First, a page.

Polished, Honed, or Leathered Countertops?Glaudston Soares
You’ve chosen the stone, and now you learn there are different finish options! Having a hard time deciding what countertop finish is the right one for you? We walk you through the differences between polished, honed and leathered…
A polished finish gives the smooth surface a shiny, much glossier look. The polish that coats the top also acts as a type of protection, as it seals more of the pores on the stones surface, which helps the stone repel moisture, therefore allowing it to withstand stains better. However, the reflective characteristic of the finish makes it more prone to scratches.
In order to maintain the luster of polished finishes, stone must be maintained by consistent cleaning with proper cleaners and periodic resealing.
Honed stone has been ground to a smooth, flat, consistent surface, producing a non-reflective, matte finish that creates a softer feel. However, this finish can make the stone more susceptible to staining and requires consistent cleaning with proper sealers and periodic sealing.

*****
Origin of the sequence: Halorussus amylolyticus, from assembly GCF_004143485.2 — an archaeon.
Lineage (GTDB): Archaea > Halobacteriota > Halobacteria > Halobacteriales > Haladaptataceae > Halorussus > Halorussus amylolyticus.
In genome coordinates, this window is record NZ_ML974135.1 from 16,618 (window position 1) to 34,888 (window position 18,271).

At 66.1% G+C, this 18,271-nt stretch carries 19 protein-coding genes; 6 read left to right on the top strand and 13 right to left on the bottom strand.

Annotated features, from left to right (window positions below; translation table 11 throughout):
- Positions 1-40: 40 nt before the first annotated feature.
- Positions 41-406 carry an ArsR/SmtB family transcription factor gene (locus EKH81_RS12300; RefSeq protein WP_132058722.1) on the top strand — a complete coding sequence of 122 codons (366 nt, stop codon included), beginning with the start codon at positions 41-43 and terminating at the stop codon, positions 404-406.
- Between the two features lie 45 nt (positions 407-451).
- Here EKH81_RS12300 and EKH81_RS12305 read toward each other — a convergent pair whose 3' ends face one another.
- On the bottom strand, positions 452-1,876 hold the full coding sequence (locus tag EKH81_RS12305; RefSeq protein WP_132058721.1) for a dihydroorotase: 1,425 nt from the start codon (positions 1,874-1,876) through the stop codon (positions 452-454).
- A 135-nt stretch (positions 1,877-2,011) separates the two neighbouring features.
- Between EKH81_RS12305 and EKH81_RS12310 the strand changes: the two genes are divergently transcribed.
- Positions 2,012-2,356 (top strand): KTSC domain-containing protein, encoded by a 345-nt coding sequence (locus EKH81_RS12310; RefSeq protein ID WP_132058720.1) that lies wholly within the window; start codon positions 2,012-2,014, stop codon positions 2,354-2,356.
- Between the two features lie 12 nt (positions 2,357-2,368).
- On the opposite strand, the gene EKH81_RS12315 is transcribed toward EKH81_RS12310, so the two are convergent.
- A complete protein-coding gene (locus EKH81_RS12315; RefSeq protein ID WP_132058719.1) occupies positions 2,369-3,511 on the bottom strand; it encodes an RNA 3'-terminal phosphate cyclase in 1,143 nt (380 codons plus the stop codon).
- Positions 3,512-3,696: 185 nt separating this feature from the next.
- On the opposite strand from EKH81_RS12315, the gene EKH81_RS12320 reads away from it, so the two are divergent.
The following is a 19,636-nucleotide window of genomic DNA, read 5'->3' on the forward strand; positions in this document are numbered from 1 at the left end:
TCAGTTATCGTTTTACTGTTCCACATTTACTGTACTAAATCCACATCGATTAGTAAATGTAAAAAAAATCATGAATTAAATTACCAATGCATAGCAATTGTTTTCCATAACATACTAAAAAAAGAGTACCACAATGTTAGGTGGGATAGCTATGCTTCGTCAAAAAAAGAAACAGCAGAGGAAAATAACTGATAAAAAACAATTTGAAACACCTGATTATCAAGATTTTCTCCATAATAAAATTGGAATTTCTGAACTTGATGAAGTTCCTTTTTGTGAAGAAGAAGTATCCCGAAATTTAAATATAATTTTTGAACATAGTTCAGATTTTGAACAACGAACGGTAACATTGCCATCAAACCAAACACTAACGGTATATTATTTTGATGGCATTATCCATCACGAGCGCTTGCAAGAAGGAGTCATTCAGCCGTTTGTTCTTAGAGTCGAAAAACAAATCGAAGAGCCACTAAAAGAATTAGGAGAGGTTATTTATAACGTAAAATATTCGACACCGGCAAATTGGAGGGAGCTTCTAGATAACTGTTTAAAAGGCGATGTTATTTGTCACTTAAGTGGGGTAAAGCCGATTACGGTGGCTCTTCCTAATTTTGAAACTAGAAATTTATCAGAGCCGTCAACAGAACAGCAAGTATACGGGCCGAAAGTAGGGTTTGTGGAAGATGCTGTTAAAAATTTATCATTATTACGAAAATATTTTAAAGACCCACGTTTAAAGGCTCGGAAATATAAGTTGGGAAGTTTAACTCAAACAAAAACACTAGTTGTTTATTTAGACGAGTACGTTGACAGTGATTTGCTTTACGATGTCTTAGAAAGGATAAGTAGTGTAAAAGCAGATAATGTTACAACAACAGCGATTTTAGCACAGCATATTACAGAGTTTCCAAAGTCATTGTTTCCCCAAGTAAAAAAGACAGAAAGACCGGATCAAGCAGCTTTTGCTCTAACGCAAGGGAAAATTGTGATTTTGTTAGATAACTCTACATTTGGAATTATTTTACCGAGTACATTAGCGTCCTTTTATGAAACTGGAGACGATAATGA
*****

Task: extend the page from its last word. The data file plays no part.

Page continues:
Etching – what is etching and can you live with it . Any stone that has any calcium Carbonate make up is prone to etching. Acid reacts with calcium carbonate and literally eats away a tiny bit of the surface, creating dull spots known as etches. An etch is not a stain. It is an actual changing of the stone itself, like a scratch. It’s not really a discoloration; it’s a dulling.
A leathered finish gives natural stone a textured appearance while retaining its natural color. A leathered surface usually has a soft sheen to it, but is much less shiny than the glossy look of a polished slab. Leathered finishes close the pores of the stone, hiding fingerprints, water spots and smudges well, but does not prevent etching and staining. Soft to the touch, it adds an extra sensory element and subtle texture. Also called brushed or antiqued.